The challenges of data used by financial actors in climate scenario analysis
This analysis was written by Emilien Carraz, Senior Energy & Climate Analyst at Enerdata
Paris Agreement’s signature date, in December 2015, may seem both near and distant from now on; near as 2025 anniversary date has not been met yet, and the global GHG emissions curve does not reflect a real disruption in our lifestyles, except for the exceptional 2020s year. But, distant as well as lots of groundworks have been done by Governments, Institutions and Corporates to fix ambitious climate objectives to reach the overarching Paris Agreement goal.
As a transverse and interconnected sector, financial industry is essential for the global economic stability and for the climate journey to Net-Zero by 2050 objective. But challenges are tremendously high. In a landmark speech (2015)1, the former Bank of England’s Governor Mark Carney highlighted the “Tragedy of the Horizon” between the short-term horizon of financial actors and mid to long-term horizon of climate science, jeopardising the whole financial stability. Nevertheless, Mr. Carney closed its speech with a call for a “virtuous circle of better understanding of tomorrow’s risks, better pricing for investors, better decisions by policymakers and smoother transition to a lower-carbon economy.”
Thus, the emergence of common climate-related disclosures frameworks (e.g., Taskforce on Climate Related Financial Disclosures – TCFD2), carbon neutrality pledges by leading financial institutions (e.g., Net-Zero Asset Owner Alliance – NZAOA3) led financial actors to incrementally integrate energy-climate science in their strategic thinking and decision-making process.
Climate scenario analysis has now become an increasingly popular tool used by financial actors. Specifically, financing institutions use climate prospective scenarios to assess both risks and opportunities related to the transition journey (climate mitigation) and physical risks (climate adaptation). The utmost objective aims at integrating climate-related impacts projected by the scenarios in the valuation of the expected revenues and losses of asset classes.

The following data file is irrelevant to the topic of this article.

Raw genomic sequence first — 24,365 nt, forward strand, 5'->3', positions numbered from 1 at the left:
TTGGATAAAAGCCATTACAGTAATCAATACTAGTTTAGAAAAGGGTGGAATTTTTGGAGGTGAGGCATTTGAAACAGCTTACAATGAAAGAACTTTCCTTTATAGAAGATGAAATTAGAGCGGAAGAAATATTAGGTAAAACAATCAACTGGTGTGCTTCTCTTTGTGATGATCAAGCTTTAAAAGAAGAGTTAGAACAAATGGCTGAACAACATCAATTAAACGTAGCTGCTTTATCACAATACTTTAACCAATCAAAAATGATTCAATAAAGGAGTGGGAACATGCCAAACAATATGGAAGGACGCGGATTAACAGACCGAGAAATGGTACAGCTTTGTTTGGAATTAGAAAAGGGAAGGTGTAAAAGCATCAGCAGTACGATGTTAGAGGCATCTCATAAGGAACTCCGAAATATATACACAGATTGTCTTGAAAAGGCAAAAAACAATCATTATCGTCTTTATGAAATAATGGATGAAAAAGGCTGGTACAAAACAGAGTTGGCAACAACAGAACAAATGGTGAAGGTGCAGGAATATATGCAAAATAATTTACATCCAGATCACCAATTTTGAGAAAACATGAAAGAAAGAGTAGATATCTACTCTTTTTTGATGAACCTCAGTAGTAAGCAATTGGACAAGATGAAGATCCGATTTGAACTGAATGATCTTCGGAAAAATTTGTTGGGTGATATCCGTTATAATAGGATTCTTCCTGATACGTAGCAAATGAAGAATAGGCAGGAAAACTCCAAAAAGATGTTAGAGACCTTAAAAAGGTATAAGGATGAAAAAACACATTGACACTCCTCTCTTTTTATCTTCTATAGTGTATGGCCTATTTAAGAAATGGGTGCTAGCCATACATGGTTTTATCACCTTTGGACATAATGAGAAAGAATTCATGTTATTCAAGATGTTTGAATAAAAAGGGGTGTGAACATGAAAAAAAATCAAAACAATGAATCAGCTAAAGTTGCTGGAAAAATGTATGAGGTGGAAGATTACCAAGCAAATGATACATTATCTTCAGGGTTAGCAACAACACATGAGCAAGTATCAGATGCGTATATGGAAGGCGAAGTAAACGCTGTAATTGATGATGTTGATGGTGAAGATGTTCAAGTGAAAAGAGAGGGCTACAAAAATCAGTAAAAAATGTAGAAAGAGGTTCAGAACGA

Outstripping regulation, financial institutions are working in all directions to upskill in energy-climate issues, a research field traditionally reserved for the academic world and energy companies (e.g., Shell scenarios). We even observe an acceleration of capacity building in climate finance and prospective modelling thanks to the creation of the Network of Central Banks and Supervisors for Greening the Financial System (NGFS) in 20174. Within five years and with the support of 114 members now, the NGFS enabled to build bridges between academic and financial worlds through the publication of recognised climate scenarios.
Despite the current effervescence around climate scenario analysis in the financial sector, the area of expertise is still lacking standardisation for a true complex prospective exercise. A Complexity that is declined on several aspects:
The radical uncertainty of the effects of climate change on ecosystems and societies
The lack of hindsight and open-source references to objectively compare methodologies from various stakeholders
Complexity and limits of the models generating climate scenarios
Last, but not least: the need for granular sectoral and geographic data
This analysis focus on this latter issue to better understand where the current needs of financial actors on data stand: the true lifeblood for assessing risks and opportunities in the transition journey.
First, the study details a simplified overview of the climate scenario analysis framework in the financial sector, following the three dimensions of the interactions between the climate and socio-economic systems:
Source: I4CE, 2019-11, Understanding transition scenarios
Then focus is put on the Climate Financial Transition scenarios (CFT scenarios): their objective and their building process and components.
After that, the analysis details how CFT scenario methodologies and tools are flourishing, while they are still facing high challenges for input data and output comparability.
To conclude, the study suggests the directions required to improve CFT building process and data availability, through a benchmark for macroeconomy / energy scenario modelers.